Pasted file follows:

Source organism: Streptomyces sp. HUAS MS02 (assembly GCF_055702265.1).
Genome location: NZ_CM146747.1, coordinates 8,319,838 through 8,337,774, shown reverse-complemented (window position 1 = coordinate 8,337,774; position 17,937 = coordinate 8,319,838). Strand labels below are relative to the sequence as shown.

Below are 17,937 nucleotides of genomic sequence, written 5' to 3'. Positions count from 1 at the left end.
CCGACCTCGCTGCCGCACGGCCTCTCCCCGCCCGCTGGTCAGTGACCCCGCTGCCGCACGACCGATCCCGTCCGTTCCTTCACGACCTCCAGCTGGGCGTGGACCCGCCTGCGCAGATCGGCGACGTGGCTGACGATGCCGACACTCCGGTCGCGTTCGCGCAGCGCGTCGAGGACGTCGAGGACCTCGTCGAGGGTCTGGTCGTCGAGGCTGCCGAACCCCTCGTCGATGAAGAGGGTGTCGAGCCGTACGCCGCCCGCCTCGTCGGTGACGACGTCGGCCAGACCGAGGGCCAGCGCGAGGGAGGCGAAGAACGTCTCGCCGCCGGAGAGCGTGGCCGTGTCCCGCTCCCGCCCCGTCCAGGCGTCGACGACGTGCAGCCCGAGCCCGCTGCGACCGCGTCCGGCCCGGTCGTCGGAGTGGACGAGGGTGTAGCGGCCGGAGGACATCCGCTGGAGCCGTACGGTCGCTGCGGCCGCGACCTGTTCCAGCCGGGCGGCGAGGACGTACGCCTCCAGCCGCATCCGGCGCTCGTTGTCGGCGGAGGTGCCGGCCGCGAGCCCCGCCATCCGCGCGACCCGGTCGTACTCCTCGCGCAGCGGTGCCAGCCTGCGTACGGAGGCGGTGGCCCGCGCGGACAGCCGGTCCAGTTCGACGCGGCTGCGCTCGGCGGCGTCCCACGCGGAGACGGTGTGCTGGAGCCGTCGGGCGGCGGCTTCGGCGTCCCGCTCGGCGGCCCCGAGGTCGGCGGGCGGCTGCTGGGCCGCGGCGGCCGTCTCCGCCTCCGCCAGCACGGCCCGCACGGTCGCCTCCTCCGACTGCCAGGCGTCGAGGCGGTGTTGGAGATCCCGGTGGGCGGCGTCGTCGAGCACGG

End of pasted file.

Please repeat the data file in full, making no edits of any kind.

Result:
Source organism: Streptomyces sp. HUAS MS02 (assembly GCF_055702265.1).
Genome location: NZ_CM146747.1, coordinates 8,319,838 through 8,337,774, shown reverse-complemented (window position 1 = coordinate 8,337,774; position 17,937 = coordinate 8,319,838). Strand labels below are relative to the sequence as shown.

Below are 17,937 nucleotides of genomic sequence, written 5' to 3'. Positions count from 1 at the left end.
CCGACCTCGCTGCCGCACGGCCTCTCCCCGCCCGCTGGTCAGTGACCCCGCTGCCGCACGACCGATCCCGTCCGTTCCTTCACGACCTCCAGCTGGGCGTGGACCCGCCTGCGCAGATCGGCGACGTGGCTGACGATGCCGACACTCCGGTCGCGTTCGCGCAGCGCGTCGAGGACGTCGAGGACCTCGTCGAGGGTCTGGTCGTCGAGGCTGCCGAACCCCTCGTCGATGAAGAGGGTGTCGAGCCGTACGCCGCCCGCCTCGTCGGTGACGACGTCGGCCAGACCGAGGGCCAGCGCGAGGGAGGCGAAGAACGTCTCGCCGCCGGAGAGCGTGGCCGTGTCCCGCTCCCGCCCCGTCCAGGCGTCGACGACGTGCAGCCCGAGCCCGCTGCGACCGCGTCCGGCCCGGTCGTCGGAGTGGACGAGGGTGTAGCGGCCGGAGGACATCCGCTGGAGCCGTACGGTCGCTGCGGCCGCGACCTGTTCCAGCCGGGCGGCGAGGACGTACGCCTCCAGCCGCATCCGGCGCTCGTTGTCGGCGGAGGTGCCGGCCGCGAGCCCCGCCATCCGCGCGACCCGGTCGTACTCCTCGCGCAGCGGTGCCAGCCTGCGTACGGAGGCGGTGGCCCGCGCGGACAGCCGGTCCAGTTCGACGCGGCTGCGCTCGGCGGCGTCCCACGCGGAGACGGTGTGCTGGAGCCGTCGGGCGGCGGCTTCGGCGTCCCGCTCGGCGGCCCCGAGGTCGGCGGGCGGCTGCTGGGCCGCGGCGGCCGTCTCCGCCTCCGCCAGCACGGCCCGCACGGTCGCCTCCTCCGACTGCCAGGCGTCGAGGCGGTGTTGGAGATCCCGGTGGGCGGCGTCGTCGAGCACGG